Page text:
Investigation of prostate resected weight on postoperative sexual dysfunction following transurethral resection of prostate surgery: a population-based study
Received 7 September 2018
Accepted for publication 11 December 2018
Published 10 January 2019 Volume 2019:15 Pages 113—118
Checked for plagiarism Yes
Review by Single-blind
Peer reviewer comments 2
Editor who approved publication: Professor Deyun Wang
Fu-Chao Liu,1,2,* Shih-Jyun Shen,1,2,* Jr-Rung Lin,1–3 Huang-Ping Yu1,2,4
1Department of Anesthesiology, Chang Gung Memorial Hospital, Taoyuan, Taiwan; 2College of Medicine, Chang Gung University, Taoyuan, Taiwan; 3Clinical Informatics and Medical Statistics Research Center and Graduate Institute of Clinical Medicine, Chang Gung University, Taoyuan, Taiwan; 4Department of Anesthesiology, Xiamen Chang Gung Hospital, Xiamen, China
*These authors contributed equally to this work
Background: Benign prostate hyperplasia, a common disease in elderly men, can be surgically treated with transurethral resection of the prostate (TURP). Postoperative sexual dysfunction is a major issue and is influenced by many factors. The present study aimed to assess whether the intraoperative resected prostate weight influences the probability of postoperative sexual dysfunction.
Methods: This population-based study included 41,574 patients from the Nation Health Insurance Research Database who had undergone TURP once between 1997 and 2013. All patients were divided into three groups according to the resected prostate weight (low, medium, and high groups). Perioperative risk factors influencing sexual function were analyzed. The chi-squared test and Fisher’s exact test were used to analyze differences in demographic data. The Cox proportional hazard regression analysis was used to analyze the HRs. All statistical analyses were two-sided, and a P-value <0.05 was considered statistically significant.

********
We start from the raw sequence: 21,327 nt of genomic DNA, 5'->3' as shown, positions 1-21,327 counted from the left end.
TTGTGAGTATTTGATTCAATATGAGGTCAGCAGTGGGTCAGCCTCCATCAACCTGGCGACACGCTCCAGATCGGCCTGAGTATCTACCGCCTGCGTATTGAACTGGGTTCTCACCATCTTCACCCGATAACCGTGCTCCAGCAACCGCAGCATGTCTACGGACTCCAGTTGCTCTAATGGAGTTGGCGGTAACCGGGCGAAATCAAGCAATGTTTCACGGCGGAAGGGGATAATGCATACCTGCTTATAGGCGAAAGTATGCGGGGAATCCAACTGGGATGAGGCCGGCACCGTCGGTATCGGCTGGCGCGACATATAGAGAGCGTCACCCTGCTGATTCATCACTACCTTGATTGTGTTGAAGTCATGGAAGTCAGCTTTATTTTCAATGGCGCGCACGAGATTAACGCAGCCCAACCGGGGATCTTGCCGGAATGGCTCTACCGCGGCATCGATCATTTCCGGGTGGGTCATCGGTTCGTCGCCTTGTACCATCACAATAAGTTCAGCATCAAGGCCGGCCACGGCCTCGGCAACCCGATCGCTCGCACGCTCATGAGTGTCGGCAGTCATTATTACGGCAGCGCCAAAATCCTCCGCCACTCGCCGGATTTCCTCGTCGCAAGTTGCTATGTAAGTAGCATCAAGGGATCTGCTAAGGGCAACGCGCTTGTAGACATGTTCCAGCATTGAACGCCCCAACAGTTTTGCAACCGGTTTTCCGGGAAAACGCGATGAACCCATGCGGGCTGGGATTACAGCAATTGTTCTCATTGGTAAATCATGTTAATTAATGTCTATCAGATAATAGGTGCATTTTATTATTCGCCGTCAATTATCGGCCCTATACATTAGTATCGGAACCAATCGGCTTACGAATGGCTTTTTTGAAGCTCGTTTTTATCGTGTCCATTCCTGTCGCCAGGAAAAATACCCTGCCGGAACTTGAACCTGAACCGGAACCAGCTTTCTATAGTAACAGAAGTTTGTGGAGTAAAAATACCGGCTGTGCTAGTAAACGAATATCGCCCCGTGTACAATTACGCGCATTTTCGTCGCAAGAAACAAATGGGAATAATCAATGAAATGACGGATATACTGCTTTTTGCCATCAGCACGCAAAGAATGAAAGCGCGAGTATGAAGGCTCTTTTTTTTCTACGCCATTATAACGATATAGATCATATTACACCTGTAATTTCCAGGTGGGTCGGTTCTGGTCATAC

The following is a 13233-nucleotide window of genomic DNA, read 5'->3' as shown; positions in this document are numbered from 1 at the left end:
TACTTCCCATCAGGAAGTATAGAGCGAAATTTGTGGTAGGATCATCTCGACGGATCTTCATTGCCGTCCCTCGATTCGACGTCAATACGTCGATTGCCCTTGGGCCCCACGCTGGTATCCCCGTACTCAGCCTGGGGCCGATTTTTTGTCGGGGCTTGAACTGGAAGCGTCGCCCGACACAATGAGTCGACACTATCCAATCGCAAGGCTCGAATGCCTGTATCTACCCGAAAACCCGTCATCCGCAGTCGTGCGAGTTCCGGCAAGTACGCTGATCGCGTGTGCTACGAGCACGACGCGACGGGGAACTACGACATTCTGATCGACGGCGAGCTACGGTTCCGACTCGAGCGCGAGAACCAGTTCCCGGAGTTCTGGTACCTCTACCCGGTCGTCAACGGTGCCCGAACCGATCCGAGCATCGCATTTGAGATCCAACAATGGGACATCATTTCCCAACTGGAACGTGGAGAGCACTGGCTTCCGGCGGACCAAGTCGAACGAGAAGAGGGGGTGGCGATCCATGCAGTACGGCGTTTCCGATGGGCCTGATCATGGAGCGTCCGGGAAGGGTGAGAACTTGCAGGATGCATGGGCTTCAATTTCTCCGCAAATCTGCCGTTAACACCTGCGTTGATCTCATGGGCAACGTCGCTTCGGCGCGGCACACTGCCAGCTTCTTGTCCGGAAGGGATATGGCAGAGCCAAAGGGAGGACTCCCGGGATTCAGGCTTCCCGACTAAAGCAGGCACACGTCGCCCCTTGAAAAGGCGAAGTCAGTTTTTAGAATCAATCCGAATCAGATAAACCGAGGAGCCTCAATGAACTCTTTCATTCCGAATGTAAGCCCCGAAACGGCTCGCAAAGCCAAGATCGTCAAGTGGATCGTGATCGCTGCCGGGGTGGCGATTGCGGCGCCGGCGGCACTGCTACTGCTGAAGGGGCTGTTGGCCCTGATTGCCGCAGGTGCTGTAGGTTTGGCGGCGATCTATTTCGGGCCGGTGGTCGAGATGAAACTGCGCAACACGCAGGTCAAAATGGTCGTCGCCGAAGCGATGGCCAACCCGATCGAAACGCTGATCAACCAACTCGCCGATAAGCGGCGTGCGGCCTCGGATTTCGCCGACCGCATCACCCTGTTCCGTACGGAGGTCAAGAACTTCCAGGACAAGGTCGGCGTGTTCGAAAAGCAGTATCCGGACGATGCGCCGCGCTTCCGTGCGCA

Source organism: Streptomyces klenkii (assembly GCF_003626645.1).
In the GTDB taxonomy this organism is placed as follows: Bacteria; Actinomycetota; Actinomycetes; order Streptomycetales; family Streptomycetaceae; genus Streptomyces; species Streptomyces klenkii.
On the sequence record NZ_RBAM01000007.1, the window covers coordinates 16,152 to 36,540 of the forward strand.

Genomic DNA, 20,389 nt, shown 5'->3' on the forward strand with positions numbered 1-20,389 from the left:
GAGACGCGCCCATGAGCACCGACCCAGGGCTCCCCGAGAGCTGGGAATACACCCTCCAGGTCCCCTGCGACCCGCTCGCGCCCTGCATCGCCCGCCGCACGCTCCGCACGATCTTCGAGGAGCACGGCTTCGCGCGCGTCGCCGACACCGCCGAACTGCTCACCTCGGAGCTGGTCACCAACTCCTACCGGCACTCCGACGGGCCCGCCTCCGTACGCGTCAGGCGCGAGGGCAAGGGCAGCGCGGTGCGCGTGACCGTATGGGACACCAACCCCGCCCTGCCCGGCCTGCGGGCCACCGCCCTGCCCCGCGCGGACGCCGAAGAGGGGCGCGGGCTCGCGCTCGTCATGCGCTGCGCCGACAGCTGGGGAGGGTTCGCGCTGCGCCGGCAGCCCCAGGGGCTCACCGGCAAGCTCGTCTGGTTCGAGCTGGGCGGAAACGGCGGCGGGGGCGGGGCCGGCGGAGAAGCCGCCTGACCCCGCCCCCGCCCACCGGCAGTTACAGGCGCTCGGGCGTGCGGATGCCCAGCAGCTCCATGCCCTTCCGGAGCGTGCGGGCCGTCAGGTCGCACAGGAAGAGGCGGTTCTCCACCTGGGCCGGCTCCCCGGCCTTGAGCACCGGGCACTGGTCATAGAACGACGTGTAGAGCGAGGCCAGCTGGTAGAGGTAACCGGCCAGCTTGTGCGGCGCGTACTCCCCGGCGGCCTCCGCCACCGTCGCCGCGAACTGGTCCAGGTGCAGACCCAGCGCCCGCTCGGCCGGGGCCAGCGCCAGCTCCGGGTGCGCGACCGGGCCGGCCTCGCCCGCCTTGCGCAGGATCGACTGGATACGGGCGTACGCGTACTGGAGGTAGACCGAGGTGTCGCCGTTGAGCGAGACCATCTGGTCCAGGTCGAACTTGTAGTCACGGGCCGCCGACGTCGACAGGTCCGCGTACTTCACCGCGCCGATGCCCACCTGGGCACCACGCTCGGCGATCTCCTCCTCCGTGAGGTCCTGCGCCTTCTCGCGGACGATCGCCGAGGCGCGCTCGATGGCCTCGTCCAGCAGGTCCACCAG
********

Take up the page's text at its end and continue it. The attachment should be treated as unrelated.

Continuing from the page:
Results: Of the 41,574 patients, 1,168 had postoperative sexual dysfunction after surgery. The incidence was not significantly different among the three resected prostate weight groups. Younger patients and patients with histories of chronic renal disease, ischemic heart disease, and obesity had higher prevalence of postoperative sexual dysfunction. Additionally, the onset time of sexual dysfunction was not significantly different among the three resected prostate weight groups.
Conclusion: Among patients undergoing TURP in Taiwan, the resected prostate weight does not seem to be related to the presence or onset time of postoperative sexual dysfunction.
Keywords: benign prostate hyperplasia, new-onset postoperative sexual dysfunction, population-based study
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